Perestroika in Perspective

Perestroika in Perspective: The Design and Dilemmas of Soviet Reform

Padma Desai
Copyright Date: 1989
Edition: REV - Revised
Pages: 232
https://www.jstor.org/stable/j.ctt7ztw0j
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    Perestroika in Perspective
    Book Description:

    Mikhail Gorbachev's perestroika is a historic effort at restructuring the troubled Soviet economy. Wide-ranging in scope, harnessed with cultural and political reforms, it raises intriguing and important questions: Are Gorbachev's ideas different from the Kosygin-Brezhnev reform of 1965 that came to naught? What kinds of problems do the Russians have in understanding the market system? Who opposes perestroika? Do Gorbachev's proposals threaten his own future as Soviet leader? How does perestroika relate to a more general environment of openness, of glasnost? What happened at the June 1988 Party Conference? And, above all, is the old order really giving way to a new one? Or does Gorbachev aim at "capitalist icing on a socialist cake"?.

    To answer these questions and others, Padma Desai, a distinguished pioneer in the modern econometric analysis of the Soviet economy, has distilled from Gorbachev's myriad decrees the outlines of his strategy for doing away with the Soviet Union's long-term economic malaise. Focusing on the key areas of industry, agriculture, services, and foreign trade, she discusses specific blueprints for change and evaluates the possibilities for their success. Skillfully combining charts, photographs, cartoons, and quotes, this book offers a unique and coherent view of the strategy underlying Gorbachev's reform efforts to date--and does so gracefully and with sparkle, in terms completely understandable to the layperson.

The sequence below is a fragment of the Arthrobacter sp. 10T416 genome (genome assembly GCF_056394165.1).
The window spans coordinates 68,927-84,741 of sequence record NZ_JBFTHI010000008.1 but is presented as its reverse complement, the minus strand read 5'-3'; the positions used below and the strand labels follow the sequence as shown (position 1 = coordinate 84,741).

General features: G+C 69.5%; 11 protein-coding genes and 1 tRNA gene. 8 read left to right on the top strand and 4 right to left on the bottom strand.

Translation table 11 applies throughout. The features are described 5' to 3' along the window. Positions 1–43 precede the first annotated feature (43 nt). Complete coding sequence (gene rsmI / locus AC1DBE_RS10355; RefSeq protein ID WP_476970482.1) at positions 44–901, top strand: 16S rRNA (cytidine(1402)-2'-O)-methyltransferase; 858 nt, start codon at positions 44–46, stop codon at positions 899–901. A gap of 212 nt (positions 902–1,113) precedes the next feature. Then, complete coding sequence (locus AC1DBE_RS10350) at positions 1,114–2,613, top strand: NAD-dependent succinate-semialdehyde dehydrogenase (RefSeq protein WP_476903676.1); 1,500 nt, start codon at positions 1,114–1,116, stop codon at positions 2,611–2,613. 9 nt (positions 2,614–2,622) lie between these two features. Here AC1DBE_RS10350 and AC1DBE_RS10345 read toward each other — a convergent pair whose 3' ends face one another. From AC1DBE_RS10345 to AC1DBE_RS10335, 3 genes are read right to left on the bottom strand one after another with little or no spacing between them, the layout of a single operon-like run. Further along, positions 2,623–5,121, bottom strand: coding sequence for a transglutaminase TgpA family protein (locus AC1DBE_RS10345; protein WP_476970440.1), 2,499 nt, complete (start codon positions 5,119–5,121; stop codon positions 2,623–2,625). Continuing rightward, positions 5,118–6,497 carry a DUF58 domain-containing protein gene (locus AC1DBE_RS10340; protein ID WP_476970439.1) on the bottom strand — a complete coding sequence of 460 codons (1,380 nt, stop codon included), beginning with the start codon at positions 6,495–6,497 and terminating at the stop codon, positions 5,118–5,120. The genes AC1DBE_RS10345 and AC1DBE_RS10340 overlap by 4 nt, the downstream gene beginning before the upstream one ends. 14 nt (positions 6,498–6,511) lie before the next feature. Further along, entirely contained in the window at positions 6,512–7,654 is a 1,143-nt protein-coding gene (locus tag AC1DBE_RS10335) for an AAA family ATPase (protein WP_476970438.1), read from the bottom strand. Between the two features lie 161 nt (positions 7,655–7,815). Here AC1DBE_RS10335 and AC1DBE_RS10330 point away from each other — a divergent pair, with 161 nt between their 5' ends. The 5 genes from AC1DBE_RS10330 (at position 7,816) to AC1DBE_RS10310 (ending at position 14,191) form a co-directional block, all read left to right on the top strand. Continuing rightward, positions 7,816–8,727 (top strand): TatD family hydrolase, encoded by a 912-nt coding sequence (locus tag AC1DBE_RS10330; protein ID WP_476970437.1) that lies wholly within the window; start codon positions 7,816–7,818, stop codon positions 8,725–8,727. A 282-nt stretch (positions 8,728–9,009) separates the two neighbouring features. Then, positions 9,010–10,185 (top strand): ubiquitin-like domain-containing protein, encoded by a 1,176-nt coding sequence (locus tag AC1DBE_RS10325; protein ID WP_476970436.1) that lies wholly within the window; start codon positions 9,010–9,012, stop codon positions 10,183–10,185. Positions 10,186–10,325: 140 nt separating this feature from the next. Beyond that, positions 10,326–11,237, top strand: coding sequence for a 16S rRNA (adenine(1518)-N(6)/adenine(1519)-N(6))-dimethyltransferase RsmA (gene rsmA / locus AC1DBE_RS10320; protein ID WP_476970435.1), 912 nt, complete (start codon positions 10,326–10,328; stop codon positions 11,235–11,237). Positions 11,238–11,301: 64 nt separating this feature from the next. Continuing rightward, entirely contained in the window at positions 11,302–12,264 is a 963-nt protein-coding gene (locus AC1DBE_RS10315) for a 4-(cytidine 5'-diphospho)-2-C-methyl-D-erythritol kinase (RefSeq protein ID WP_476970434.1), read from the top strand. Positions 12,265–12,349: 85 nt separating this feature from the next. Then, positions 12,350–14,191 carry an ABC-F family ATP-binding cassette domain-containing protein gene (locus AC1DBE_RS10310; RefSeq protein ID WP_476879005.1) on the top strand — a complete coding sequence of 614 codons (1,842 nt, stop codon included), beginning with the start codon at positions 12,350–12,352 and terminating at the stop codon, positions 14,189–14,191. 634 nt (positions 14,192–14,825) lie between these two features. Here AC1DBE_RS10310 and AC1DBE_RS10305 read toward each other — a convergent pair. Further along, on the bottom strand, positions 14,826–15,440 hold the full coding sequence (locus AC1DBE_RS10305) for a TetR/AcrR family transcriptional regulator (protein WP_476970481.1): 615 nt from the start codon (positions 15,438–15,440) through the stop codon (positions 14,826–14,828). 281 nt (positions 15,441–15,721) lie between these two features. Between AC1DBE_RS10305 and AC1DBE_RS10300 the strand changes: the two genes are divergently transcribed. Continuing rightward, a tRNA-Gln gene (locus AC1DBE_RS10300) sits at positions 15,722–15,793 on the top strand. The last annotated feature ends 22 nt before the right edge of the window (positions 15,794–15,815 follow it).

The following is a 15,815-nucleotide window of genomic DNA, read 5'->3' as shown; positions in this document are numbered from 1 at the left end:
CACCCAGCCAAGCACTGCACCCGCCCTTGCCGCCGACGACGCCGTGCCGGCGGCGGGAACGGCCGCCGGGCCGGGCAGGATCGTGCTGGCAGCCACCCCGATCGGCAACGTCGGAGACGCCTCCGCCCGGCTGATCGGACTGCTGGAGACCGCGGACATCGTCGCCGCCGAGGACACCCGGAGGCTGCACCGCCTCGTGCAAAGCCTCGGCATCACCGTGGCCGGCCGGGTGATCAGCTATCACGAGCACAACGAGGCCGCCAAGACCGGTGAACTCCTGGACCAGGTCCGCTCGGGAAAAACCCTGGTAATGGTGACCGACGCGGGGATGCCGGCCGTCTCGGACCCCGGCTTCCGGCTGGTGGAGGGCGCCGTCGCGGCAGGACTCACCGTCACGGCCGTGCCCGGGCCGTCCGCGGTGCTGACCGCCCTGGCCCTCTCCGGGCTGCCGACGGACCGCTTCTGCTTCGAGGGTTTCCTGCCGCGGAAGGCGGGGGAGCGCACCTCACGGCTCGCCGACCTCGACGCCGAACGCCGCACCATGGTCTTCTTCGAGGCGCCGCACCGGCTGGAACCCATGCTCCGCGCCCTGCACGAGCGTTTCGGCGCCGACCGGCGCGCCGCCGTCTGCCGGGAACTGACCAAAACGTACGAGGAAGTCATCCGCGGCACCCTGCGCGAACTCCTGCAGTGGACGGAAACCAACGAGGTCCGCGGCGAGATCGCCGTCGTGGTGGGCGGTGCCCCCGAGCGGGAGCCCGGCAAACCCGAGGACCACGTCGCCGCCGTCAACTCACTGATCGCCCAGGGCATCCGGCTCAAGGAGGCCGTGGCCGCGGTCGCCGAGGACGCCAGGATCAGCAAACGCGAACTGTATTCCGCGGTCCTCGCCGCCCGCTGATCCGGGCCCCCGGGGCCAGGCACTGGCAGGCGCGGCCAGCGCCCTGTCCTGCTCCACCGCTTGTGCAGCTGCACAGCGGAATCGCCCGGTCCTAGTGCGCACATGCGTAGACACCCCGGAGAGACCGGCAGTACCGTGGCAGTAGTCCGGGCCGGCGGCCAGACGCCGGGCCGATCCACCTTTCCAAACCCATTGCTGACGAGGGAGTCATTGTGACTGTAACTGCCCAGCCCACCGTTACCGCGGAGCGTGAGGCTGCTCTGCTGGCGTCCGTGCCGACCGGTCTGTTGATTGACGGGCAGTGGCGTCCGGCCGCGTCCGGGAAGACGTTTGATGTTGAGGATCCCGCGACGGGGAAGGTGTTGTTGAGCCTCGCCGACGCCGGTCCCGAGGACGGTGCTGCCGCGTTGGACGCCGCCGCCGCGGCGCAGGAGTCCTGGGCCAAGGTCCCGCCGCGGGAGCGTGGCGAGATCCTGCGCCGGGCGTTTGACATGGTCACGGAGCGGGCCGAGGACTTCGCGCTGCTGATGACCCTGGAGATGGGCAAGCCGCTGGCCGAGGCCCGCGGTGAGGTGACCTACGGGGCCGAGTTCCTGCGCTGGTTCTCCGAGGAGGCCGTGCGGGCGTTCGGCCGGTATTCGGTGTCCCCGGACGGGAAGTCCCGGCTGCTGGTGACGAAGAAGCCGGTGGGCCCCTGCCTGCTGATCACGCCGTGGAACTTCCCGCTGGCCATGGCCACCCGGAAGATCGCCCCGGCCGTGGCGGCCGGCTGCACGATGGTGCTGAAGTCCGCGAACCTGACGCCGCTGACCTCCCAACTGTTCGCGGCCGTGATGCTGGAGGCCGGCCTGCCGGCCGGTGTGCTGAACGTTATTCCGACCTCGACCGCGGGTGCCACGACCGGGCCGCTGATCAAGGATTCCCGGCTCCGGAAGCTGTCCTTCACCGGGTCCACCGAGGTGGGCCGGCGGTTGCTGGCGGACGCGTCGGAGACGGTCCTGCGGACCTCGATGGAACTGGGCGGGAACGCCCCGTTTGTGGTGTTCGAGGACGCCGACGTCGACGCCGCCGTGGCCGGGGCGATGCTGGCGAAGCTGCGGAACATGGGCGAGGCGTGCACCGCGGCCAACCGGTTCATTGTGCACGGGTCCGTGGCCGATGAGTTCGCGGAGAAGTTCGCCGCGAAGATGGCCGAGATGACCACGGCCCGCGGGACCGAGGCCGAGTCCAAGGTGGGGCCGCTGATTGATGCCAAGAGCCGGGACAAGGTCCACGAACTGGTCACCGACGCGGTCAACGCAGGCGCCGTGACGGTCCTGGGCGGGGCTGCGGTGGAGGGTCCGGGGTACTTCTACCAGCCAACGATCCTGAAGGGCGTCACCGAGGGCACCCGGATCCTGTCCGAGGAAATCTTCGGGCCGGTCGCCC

Originally published in 1990.

    ThePrinceton Legacy Libraryuses the latest print-on-demand technology to again make available previously out-of-print books from the distinguished backlist of Princeton University Press. These paperback editions preserve the original texts of these important books while presenting them in durable paperback editions. The goal of the Princeton Legacy Library is to vastly increase access to the rich scholarly heritage found in the thousands of books published by Princeton University Press since its founding in 1905.

    eISBN: 978-1-4008-5986-3
    Subjects: Business

Table of Contents

  1. Front Matter
    (pp. i-vi)
  2. Table of Contents
    (pp. vii-viii)
  3. Preface
    (pp. ix-2)
  4. CHAPTER ONE Why Reforms?
    (pp. 3-7)

    In the final years of Brezhnev’s leadership, the Soviet Union was by all accounts going downhill. The decay was visible on all fronts. While economists cited the declining growth rate of the economy (see fig. 1.1) as a surefire index of the malaise, others concentrated on recurring shortages, increasing corruption, and massive alienation. Moral and social values, an enduring concern in the Russian tradition, were widely held to be in jeopardy.

    The declining growth rate was the result largely of the declining productivity of resources. More factories were built, but their output record was lackluster. The work force lacked the...

  5. CHAPTER TWO The Legacy of the Economic Malaise
    (pp. 8-25)